BC530 Protein Structure II - UW Courses Web BC530wh - 01 - Seven... · PDF...

Click here to load reader

  • date post

    02-Sep-2019
  • Category

    Documents

  • view

    2
  • download

    0

Embed Size (px)

Transcript of BC530 Protein Structure II - UW Courses Web BC530wh - 01 - Seven... · PDF...

  • 1

    BC530

    Protein Structure II “Seven Levels – part II”

    Fall Quarter 2011

    Wim G. J. Hol

    www.bmsc.washington.edu/WimHol

    PROTEIN STRUCTURE HIERARCHY

    THE SEVEN LEVELS

    7

    6

    5

    4

    3

    2

    1

    0

    MULTI-MACROMOLECULAR ASSEMBLIES

    MULTI-SUBUNIT COMPLEXES

    MULTI-DOMAIN PROTEINS

    DOMAINS

    MOTIFS

    BASIC FOLDS

    CHAINS

    BUILDING BLOCKS

    7

    6

    5

    4

    3

    2

    1

    0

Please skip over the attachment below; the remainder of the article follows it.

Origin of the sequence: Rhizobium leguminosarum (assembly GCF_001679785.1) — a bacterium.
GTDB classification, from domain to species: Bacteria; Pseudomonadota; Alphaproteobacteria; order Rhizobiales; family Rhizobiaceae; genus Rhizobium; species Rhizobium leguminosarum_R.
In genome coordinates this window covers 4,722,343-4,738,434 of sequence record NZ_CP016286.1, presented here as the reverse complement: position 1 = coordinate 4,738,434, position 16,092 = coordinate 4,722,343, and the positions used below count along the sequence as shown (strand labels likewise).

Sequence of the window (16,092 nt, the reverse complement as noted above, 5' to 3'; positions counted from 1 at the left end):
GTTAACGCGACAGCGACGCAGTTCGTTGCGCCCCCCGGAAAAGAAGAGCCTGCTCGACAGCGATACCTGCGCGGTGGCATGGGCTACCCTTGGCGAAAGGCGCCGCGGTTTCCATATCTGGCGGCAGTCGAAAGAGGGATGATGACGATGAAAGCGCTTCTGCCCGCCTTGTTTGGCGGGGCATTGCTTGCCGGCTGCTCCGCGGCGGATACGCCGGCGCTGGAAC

• 2

    1. Morphological function The cell needs fibers, rings, cages

    2. Cooperative function Binding ligands in one subunit can affect conformation of other subunits in the complex – “allosteric proteins”

    3. Stability against denaturation (???) This is probably a weak argument – small proteins can be very stable indeed – the authors have missed the point that not stability but functioning-with-flexibility is the key property of a protein in living organisms

    4. Reduction of surface area The authors make an interesting case that smaller proteins have a larger surface and hence bind more water molecules per Dalton than multimeric proteins – since a cell contains about 20% protein in volume – proteins cannot all be small since then there would not be enough space left for water!